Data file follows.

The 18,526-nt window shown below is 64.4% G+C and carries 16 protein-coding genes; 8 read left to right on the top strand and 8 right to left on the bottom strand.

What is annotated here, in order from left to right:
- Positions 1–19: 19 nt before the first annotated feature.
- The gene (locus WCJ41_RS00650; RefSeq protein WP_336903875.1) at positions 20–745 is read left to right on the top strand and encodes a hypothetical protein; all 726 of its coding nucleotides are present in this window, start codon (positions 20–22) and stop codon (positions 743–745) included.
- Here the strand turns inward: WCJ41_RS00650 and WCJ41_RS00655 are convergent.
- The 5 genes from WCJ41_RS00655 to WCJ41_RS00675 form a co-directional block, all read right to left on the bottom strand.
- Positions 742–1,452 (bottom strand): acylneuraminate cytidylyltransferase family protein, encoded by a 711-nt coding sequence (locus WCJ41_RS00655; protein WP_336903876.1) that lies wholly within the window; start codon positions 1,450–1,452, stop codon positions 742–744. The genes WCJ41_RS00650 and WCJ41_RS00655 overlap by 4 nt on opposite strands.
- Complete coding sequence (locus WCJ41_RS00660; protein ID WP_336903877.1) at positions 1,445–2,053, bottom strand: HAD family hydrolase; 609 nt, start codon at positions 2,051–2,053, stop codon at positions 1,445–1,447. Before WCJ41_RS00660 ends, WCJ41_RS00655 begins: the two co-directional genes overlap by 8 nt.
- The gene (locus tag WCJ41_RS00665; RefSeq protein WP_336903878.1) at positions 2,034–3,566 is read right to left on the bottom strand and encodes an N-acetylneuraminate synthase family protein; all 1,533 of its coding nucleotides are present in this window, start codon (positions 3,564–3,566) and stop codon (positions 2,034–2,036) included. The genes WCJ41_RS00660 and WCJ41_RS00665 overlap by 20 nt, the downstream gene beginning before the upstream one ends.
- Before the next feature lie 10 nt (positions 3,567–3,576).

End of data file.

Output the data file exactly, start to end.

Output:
The 18,526-nt window shown below is 64.4% G+C and carries 16 protein-coding genes; 8 read left to right on the top strand and 8 right to left on the bottom strand.

What is annotated here, in order from left to right:
- Positions 1–19: 19 nt before the first annotated feature.
- The gene (locus WCJ41_RS00650; RefSeq protein WP_336903875.1) at positions 20–745 is read left to right on the top strand and encodes a hypothetical protein; all 726 of its coding nucleotides are present in this window, start codon (positions 20–22) and stop codon (positions 743–745) included.
- Here the strand turns inward: WCJ41_RS00650 and WCJ41_RS00655 are convergent.
- The 5 genes from WCJ41_RS00655 to WCJ41_RS00675 form a co-directional block, all read right to left on the bottom strand.
- Positions 742–1,452 (bottom strand): acylneuraminate cytidylyltransferase family protein, encoded by a 711-nt coding sequence (locus WCJ41_RS00655; protein WP_336903876.1) that lies wholly within the window; start codon positions 1,450–1,452, stop codon positions 742–744. The genes WCJ41_RS00650 and WCJ41_RS00655 overlap by 4 nt on opposite strands.
- Complete coding sequence (locus WCJ41_RS00660; protein ID WP_336903877.1) at positions 1,445–2,053, bottom strand: HAD family hydrolase; 609 nt, start codon at positions 2,051–2,053, stop codon at positions 1,445–1,447. Before WCJ41_RS00660 ends, WCJ41_RS00655 begins: the two co-directional genes overlap by 8 nt.
- The gene (locus tag WCJ41_RS00665; RefSeq protein WP_336903878.1) at positions 2,034–3,566 is read right to left on the bottom strand and encodes an N-acetylneuraminate synthase family protein; all 1,533 of its coding nucleotides are present in this window, start codon (positions 3,564–3,566) and stop codon (positions 2,034–2,036) included. The genes WCJ41_RS00660 and WCJ41_RS00665 overlap by 20 nt, the downstream gene beginning before the upstream one ends.
- Before the next feature lie 10 nt (positions 3,567–3,576).